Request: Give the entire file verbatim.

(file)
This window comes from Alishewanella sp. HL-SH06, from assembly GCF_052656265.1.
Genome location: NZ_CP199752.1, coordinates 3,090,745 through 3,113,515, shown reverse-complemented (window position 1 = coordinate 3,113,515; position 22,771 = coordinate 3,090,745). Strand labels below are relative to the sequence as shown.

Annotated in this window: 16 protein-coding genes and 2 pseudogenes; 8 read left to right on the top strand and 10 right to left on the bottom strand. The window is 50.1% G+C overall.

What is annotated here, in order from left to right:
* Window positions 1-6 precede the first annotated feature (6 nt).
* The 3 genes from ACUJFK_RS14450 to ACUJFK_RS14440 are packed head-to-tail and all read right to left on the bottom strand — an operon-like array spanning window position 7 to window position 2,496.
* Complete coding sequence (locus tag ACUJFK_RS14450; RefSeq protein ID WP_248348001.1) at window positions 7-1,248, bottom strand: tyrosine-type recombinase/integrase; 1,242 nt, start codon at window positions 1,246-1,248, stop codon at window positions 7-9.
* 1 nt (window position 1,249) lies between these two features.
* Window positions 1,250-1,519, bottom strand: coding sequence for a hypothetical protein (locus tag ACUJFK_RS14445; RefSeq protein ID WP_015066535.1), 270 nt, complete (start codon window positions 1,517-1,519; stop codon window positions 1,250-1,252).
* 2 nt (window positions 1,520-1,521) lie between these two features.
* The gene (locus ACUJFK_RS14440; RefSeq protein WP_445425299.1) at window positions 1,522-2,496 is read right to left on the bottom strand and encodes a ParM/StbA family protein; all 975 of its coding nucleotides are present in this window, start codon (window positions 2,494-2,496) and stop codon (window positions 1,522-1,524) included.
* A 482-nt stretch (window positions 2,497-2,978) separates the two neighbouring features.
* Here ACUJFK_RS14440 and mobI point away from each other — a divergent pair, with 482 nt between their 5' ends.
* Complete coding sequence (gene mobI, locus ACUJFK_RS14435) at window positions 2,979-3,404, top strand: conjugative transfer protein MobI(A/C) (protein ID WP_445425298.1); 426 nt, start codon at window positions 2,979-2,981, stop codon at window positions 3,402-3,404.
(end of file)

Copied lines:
This window comes from Alishewanella sp. HL-SH06, from assembly GCF_052656265.1.
Genome location: NZ_CP199752.1, coordinates 3,090,745 through 3,113,515, shown reverse-complemented (window position 1 = coordinate 3,113,515; position 22,771 = coordinate 3,090,745). Strand labels below are relative to the sequence as shown.

Annotated in this window: 16 protein-coding genes and 2 pseudogenes; 8 read left to right on the top strand and 10 right to left on the bottom strand. The window is 50.1% G+C overall.

What is annotated here, in order from left to right:
* Window positions 1-6 precede the first annotated feature (6 nt).
* The 3 genes from ACUJFK_RS14450 to ACUJFK_RS14440 are packed head-to-tail and all read right to left on the bottom strand — an operon-like array spanning window position 7 to window position 2,496.
* Complete coding sequence (locus tag ACUJFK_RS14450; RefSeq protein ID WP_248348001.1) at window positions 7-1,248, bottom strand: tyrosine-type recombinase/integrase; 1,242 nt, start codon at window positions 1,246-1,248, stop codon at window positions 7-9.
* 1 nt (window position 1,249) lies between these two features.
* Window positions 1,250-1,519, bottom strand: coding sequence for a hypothetical protein (locus tag ACUJFK_RS14445; RefSeq protein ID WP_015066535.1), 270 nt, complete (start codon window positions 1,517-1,519; stop codon window positions 1,250-1,252).
* 2 nt (window positions 1,520-1,521) lie between these two features.
* The gene (locus ACUJFK_RS14440; RefSeq protein WP_445425299.1) at window positions 1,522-2,496 is read right to left on the bottom strand and encodes a ParM/StbA family protein; all 975 of its coding nucleotides are present in this window, start codon (window positions 2,494-2,496) and stop codon (window positions 1,522-1,524) included.
* A 482-nt stretch (window positions 2,497-2,978) separates the two neighbouring features.
* Here ACUJFK_RS14440 and mobI point away from each other — a divergent pair, with 482 nt between their 5' ends.
* Complete coding sequence (gene mobI, locus ACUJFK_RS14435) at window positions 2,979-3,404, top strand: conjugative transfer protein MobI(A/C) (protein ID WP_445425298.1); 426 nt, start codon at window positions 2,979-2,981, stop codon at window positions 3,402-3,404.